The does weren’t very cooperative.

Look at Cookie Doe. This is Clover’s sister. Either she’s having 20 babies or she swallowed a battleship.
“Cookie Doe, my darling, wait!!! Let me see your pink lotus of love.”
She wasn’t having any of it.

I finally gave up on the notion that they were ever going to stand still to let me examine their feminine flowers and decided that just looking at their bouncing, bulging udders from afar settled it. Clover can’t be pregnant.

No way.

She’s put on a little weight, but it’s all gingerbread, not baby. She’s got nuthin’ going on in her udder. I won’t be milking a goat again any time soon.

Unless I sneak back over there and steal Penny. Shhh.

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Posted by Suzanne McMinn on July 17, 2009  

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20 Responses | RSS feed for comments on this post

  1. 7-17

    The things I learn from this woman…I’ve never milked a goat only a cow and they always cooperated.

  2. 7-17

    Feminine flowers! LOL :happyflower: Love your blog….I think I’m caught up on all the posts I missed while I was away!

  3. 7-17


  4. 7-17

    Oh, Lordie, how I’m going to miss you after my computer goes on the travelin’ truck to Iowa this weekend!!!

  5. 7-17

    OMG!! I laughed so hard, I spewed coffee on the monitor!!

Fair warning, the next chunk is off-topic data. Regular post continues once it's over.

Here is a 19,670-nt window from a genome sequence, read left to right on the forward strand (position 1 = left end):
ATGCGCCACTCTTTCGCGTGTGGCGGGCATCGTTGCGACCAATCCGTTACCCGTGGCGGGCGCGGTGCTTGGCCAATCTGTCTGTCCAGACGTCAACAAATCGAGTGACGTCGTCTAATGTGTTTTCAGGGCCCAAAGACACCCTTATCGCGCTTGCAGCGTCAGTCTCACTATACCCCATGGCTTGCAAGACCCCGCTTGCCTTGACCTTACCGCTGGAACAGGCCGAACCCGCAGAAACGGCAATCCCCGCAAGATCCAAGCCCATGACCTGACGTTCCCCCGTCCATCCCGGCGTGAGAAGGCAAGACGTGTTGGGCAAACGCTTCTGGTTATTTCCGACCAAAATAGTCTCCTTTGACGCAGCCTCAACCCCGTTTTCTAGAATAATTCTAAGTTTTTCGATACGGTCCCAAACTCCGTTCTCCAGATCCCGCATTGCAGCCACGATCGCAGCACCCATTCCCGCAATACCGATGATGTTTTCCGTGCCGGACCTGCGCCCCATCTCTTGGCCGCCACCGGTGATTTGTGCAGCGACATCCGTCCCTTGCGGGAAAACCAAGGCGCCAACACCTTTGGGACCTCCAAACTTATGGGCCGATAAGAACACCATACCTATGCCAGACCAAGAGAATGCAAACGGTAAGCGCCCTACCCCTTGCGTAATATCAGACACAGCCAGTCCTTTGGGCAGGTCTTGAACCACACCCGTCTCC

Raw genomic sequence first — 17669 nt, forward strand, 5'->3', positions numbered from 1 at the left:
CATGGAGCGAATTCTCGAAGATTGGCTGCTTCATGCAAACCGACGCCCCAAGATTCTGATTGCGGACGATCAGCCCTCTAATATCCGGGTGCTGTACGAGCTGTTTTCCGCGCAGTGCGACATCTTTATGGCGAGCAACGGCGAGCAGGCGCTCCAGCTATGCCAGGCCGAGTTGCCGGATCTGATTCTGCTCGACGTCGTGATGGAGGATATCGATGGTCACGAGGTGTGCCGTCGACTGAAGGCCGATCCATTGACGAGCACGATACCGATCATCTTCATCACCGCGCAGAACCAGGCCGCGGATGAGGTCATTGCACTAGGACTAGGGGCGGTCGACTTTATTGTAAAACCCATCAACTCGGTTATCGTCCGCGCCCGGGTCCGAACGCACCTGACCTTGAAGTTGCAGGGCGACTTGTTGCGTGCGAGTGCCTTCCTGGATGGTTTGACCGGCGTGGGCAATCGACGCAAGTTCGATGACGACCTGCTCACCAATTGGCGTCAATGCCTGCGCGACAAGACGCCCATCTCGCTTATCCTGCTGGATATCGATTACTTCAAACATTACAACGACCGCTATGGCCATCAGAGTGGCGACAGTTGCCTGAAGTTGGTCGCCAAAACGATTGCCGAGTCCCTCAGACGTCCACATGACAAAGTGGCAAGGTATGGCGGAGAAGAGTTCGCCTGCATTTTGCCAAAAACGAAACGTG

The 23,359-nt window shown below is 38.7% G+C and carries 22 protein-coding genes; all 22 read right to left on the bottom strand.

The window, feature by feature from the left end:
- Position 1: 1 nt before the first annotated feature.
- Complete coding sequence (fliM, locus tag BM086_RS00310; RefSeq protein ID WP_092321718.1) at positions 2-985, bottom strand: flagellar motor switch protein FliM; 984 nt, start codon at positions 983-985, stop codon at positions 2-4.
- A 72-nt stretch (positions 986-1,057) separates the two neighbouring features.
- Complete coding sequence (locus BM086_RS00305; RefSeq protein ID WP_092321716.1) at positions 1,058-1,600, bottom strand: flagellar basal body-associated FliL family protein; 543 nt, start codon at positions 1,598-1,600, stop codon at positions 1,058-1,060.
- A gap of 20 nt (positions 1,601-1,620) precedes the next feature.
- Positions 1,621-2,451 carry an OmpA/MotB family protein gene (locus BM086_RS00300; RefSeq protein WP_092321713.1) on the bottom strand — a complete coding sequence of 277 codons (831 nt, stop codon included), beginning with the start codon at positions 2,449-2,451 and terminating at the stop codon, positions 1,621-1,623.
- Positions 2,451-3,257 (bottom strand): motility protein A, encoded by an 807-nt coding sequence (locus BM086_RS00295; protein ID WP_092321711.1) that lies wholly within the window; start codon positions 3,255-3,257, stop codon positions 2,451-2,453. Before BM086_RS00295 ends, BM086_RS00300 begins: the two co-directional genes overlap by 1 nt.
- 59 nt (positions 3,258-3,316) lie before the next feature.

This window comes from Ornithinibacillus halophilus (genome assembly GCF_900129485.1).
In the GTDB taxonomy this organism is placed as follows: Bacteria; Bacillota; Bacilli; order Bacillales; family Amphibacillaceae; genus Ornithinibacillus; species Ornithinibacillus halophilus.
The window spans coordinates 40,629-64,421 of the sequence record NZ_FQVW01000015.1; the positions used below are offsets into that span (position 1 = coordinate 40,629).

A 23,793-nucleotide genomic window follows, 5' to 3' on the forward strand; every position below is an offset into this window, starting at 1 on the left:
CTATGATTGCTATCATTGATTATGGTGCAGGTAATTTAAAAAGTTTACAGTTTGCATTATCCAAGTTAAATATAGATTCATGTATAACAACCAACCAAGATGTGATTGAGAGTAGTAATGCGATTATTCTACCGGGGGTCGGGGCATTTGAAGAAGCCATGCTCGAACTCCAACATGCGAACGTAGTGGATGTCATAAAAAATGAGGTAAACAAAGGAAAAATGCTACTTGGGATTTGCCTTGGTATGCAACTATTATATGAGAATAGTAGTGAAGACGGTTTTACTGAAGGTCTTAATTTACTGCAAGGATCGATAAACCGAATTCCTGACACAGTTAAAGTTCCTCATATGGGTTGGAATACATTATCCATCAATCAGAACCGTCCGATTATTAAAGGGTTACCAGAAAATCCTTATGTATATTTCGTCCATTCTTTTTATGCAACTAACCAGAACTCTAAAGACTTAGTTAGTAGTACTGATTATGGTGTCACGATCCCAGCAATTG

Just wait till this blog makes it to the late night comedians. As much as they love to make fun of us West Virginians,this should keep them going for a while.
    Here we go…. Backwoods hillbillies get their kicks by milking goats and running around inspecting the female parts of said goats while drinking wine.I’m not buying it.
    That’s moonshine in that wine glass!!
    Love your blog, Suzanne!

  6. 7-17

    Very interesting! I had a long chat with our town librarian last night. She raises meat goats and told me all about that. It was really fascinating to me, and she says that although white Americans do not typically eat goat, there are many people from other cultural backgrounds who live in Wichita and come all the way out to her place to get goat meat. She says they never have to advertise and always sell out early. Then I went outside to the farmers market and bought some goat milk soap from a lady who has milk goats. Next time I will try to talk to her, too, but it was a little busy.

  7. 7-17

    Definitely an event for the farm journal! Thank you Suzanne:-).

  8. 7-17

    I love baby goats. I wish all little children could have one of their very own. But I guess you just can’t keep them in the house lika a dog, so they wouldn’t make very good pets in town.

  9. 7-17

    That last pic was hilarious! If drinking is allowed, I can probably get it done too!

    PPSS Wow VW_hills that is a lot of milk! We can only drink about a gallon every week or so!